Posted by: Warren Kraft, Assistant City Attorney/’HR Director, West Bend, Wisconsin
The column’s headline, from the current issue of Phi Alpha Delta’s “The Reporter” jumps out at me – “What Will Be Your Legacy?” It is a question that we pose to adult scout leaders who participate in an advance leadership training course. The question formed the basis for a reflective conversation with a friend as my one year “retirement” anniversary from the Oshkosh WI city attorney’s office came and went.
In his column about the Municipal Attorney List-serv, Dallas assistant city attorney Don Knight chronicled my personal and professional journeys. As part of the changing political winds in that community, I found myself the target of several unflattering columns by the local newspaper’s executive editor. And so, I was moved out, and I moved on. One of my former co-workers summarized my year of change by saying that while the door to Oshkosh city hall closed behind me that fateful October 2007 day, so many other, just-as-rewarding doors opened up to me. Meanwhile, the executive editor still writes his weekly columns criticial of local government officials, even those council members that his newspaper endorsed for election.
As collegiate journalism students in the early 1970s, we were taught to maintain scrapbooks of our published efforts that we wanted future employers to consider with our applications. I may still have a few of them stashed in the back of the garage attic unless the mice used portions for nesting materials.
So, I wondered to my reflective friend what would my scrapbook look like from these past 12 or so months, compared to what the executive editor could put into his. Though I left the public sector, my “retirement” was anything but private. Whereas his published works would show the same monotonous themes, what would I be able to show my grandchildren?
It would surely include a local newspaper clipping (yes, from THAT local newspaper) of a picture from last summer. One of “my” scouts standing arm in arm with me in the Bridger-Teton National Forest, outside Jackson WY, as part of a national scouting service project to build hiking and biking trails for the US Forest Service. Perhaps, a few scenes from lifeguard instructional classes at the local YMCA last spring, or the swim meets that I continue to annouce. Maybe some of the pictures when “we” installed a new pastor at a church I was assisting. Even a few choice phrases from some of the associates at the Madison WI law firm, where I am now “of counsel” after a summer fulltime stint so I can work fulltime in the public sector again in another community.
Rhona Hill, International Justice of Phi Alpha Delta, asked in her column what positive impact P.A.D. members would have in each stage of their lives as they closed one chapter and moved to the next. She writes about three fundamental principles, that are “indispensible ingredients of the character of the true lawyer.”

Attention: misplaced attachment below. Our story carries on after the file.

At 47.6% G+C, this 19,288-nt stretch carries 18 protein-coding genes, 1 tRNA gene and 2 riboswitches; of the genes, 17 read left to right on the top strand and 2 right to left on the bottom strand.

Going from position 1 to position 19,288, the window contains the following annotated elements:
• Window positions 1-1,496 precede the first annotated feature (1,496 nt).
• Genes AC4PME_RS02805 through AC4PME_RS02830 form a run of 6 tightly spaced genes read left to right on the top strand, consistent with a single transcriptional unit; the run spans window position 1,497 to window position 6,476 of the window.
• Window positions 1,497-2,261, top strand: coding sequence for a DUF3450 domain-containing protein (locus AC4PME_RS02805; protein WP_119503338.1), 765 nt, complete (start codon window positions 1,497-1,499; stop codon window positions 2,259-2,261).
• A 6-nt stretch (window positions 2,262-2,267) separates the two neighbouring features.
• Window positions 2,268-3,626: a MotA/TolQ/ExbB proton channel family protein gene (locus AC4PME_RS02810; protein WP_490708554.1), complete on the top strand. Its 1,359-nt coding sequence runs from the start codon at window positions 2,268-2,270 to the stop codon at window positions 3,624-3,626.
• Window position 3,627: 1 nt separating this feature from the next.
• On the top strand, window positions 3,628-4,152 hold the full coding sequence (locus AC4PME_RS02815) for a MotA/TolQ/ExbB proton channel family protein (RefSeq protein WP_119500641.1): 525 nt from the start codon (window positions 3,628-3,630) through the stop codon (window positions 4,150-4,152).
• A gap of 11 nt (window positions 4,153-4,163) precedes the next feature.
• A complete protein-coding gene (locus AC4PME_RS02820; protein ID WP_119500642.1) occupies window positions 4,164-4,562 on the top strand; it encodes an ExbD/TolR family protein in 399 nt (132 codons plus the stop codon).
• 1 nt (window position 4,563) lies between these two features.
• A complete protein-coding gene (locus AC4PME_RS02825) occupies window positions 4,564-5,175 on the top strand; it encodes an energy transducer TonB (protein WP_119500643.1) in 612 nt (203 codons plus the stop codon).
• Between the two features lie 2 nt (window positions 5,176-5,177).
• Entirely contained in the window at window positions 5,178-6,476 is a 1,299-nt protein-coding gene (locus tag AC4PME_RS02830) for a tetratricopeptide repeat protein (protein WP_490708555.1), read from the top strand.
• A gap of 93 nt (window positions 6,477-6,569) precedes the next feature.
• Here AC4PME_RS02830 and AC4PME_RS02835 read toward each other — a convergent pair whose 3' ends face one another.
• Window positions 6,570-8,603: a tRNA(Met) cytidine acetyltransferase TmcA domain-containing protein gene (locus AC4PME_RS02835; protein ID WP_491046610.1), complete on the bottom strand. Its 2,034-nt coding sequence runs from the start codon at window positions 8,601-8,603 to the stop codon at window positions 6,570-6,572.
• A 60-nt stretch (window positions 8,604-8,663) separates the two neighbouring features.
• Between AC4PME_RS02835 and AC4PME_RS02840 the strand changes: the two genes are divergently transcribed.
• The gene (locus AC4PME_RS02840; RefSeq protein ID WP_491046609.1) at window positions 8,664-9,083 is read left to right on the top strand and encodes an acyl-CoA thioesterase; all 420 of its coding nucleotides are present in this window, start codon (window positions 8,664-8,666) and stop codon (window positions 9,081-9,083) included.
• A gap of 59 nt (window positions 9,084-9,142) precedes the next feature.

“INTEGRITY. Adherence to moral principl and character; honesty, honoor in one’s beliefs and actions. (her emphasis)
“COMPASSION. Deep sympathy and sorrow for another who is stricken by suffering or misfortune, accompanied by a stong desire to alleviate the pain or move its cuase.
“COURAGE. The quiality of mind or spirit that enable us to face difficulty, danger and pain, with firmness and without fear.”
Aren’t these some of the attributes that we seek in our friendships, in our personal relationships?
Bill Kearns moderates the Municipal Attorney Water Cooler using rules of conduct embodied in three words: civility, collegiality and courtesy. You can see those attributes played out as we support each other through personal and professional challenges, as friends sharing a common bond.
Would we need standing committees in our bar associations focused solely on encouraging our colleagues to practice these principles?
We teach our scouts “Leave No Trace” principles, in effect, leave the place in better condition than when you found it. Sometime our efforts fall a bit short, but we keep encouraging positive impacts.
IMLA names several of its more significant recognitions, awarded to deserving and oftentimes humbled municipal attorneys, after venerable people. Those individuals, who themselves, leading by principle, attribute and example, form our legacy of public service and commitment. Log in to the Municipal Attorney List and the Water Cooler to witness the continuation of those who have gone before us.
Surely every walk of life has its lunkerheads, but, at a time of the calendar when many people ponder the past, the present and the future, perhaps the operative question for each of us is:
What is in YOUR scrapbook?